Punctuation use is minimized in ‘Corsons Inlet.‘ As the critic Helen Vendler points out in this essay on the poet, Ammons’ practice of preferring the colon over the period in his poetry is significant. That especially applies in ‘Corsons Inlet.‘ Rather than the permanent, end-stopped, sentence-ending quality of a period, Ammons prefers the colon; the colon is a choice for ideas continuing to unfold, with no definite summing up.
A good encapsulation of Ammons’ attitude to punctuation is found in ‘Corsons Inlet‘ when the speaker says he is willing to “stake off no beginning or ends.” By minimizing his use of periods, Ammons does indeed avoid both beginnings and endings. There is a mere single period in ‘Corsons Inlet,’ arriving at the end of the final line of the poem. Again, just as “in nature there are few sharp lines,” so it is in Ammons’ poetry.
A simile is a comparison between two unlike objects. Unlike with a metaphor, the comparison is made explicit by the use of the words ‘like’ or ‘as.’ In ‘Corsons Inlet,’ A.R. Ammons uses simile when he says he yields “to a direction of significance/ running/ like a stream through the geography of my work.” A few lines later, Ammons uses another similar to characterize his poetry: “swerves of action/ like the inlet’s cutting edge.”
Directly after these lines, Ammons uses the literary device closely related to simile: metaphor. In a metaphor, the explicit comparison of a simile is replaced by the identification together of two unlike things. Although it is obviously not literally true, Ammons says that in his mind, “there are dunes of motion,/ organizations of grass, white sandy paths of remembrance.”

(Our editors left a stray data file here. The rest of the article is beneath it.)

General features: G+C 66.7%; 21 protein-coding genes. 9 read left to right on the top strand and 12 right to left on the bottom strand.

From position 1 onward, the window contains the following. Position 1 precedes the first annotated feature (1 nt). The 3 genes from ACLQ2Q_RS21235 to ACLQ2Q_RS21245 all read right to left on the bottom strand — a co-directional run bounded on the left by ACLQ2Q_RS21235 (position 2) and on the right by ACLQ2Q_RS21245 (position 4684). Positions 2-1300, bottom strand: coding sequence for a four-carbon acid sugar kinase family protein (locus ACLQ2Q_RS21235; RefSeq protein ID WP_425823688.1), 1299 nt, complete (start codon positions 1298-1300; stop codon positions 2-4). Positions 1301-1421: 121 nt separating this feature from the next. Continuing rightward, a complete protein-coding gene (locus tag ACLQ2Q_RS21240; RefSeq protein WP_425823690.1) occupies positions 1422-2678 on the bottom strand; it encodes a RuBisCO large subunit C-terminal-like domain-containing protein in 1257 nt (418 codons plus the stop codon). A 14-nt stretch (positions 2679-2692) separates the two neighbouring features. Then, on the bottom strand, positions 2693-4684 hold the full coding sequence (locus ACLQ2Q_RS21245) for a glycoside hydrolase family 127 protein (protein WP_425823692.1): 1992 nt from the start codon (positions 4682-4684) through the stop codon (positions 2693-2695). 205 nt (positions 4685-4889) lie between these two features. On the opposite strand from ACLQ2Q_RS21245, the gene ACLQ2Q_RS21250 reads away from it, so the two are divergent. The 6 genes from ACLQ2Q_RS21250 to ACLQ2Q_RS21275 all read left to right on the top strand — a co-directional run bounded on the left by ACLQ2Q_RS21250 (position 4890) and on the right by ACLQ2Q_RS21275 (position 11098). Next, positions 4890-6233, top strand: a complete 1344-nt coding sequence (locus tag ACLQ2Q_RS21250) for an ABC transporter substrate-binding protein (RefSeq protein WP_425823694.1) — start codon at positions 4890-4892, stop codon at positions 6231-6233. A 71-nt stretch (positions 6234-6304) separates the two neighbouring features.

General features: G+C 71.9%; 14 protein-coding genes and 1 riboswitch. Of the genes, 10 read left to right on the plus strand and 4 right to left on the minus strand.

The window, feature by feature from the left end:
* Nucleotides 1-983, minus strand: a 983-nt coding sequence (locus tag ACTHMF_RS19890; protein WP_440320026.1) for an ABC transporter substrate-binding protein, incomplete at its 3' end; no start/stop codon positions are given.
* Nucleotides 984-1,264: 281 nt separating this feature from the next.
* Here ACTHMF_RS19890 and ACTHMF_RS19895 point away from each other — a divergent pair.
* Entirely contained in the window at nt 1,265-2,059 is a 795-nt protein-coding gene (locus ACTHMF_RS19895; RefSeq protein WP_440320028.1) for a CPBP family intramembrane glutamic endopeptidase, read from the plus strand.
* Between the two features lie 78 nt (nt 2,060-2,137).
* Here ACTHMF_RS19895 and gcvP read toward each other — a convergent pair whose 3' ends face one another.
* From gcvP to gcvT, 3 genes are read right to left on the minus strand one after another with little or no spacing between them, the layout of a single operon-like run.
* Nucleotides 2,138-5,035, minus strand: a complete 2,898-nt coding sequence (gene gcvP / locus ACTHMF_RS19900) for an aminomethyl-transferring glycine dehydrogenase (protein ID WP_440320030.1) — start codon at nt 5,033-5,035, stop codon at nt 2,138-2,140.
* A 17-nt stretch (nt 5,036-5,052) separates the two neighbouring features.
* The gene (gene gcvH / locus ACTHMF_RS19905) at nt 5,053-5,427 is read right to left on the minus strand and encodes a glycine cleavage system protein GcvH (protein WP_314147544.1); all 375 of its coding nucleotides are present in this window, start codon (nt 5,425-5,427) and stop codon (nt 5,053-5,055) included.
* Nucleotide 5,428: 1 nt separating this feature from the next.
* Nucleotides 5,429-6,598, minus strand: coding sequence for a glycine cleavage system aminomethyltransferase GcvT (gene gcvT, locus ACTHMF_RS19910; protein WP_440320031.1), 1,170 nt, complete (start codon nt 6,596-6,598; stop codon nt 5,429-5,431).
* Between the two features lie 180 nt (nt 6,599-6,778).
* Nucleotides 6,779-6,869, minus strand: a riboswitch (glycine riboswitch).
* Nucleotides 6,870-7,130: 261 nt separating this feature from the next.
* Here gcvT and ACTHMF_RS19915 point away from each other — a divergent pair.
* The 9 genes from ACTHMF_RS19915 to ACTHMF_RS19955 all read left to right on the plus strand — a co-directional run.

Taken together, these two similes and one metaphor are important for establishing one of the important themes of the poem. A major concern in ‘Corsons Inlet‘ for A.R. Ammons is relating the similarity between nature and his poetic efforts. In both, absolute visions of truth are not possible. In Ammons’ mind, there is complexity and variegated nuance, as in the natural world of Corsons Inlet he sees around him.
Paradox is another important literary device in ‘Corsons Inlet.’ The use of paradox is important for understanding the meaning of the work. Perhaps the best example of a paradox is in the line “the possibility of rule as the sum of rulelessness.” Rulelessness as a whole serving itself, as a rule, is a direct paradox. The use of paradox is in keeping with the overall sense of the poem. The speaker does not see simple absolutes when he looks at nature but rather cross-currents, variations, subtleties, and gradations. A paradox rejects simple, logical statements for a more complex means of revealing reality.
I went for a walk over the dunes again this morning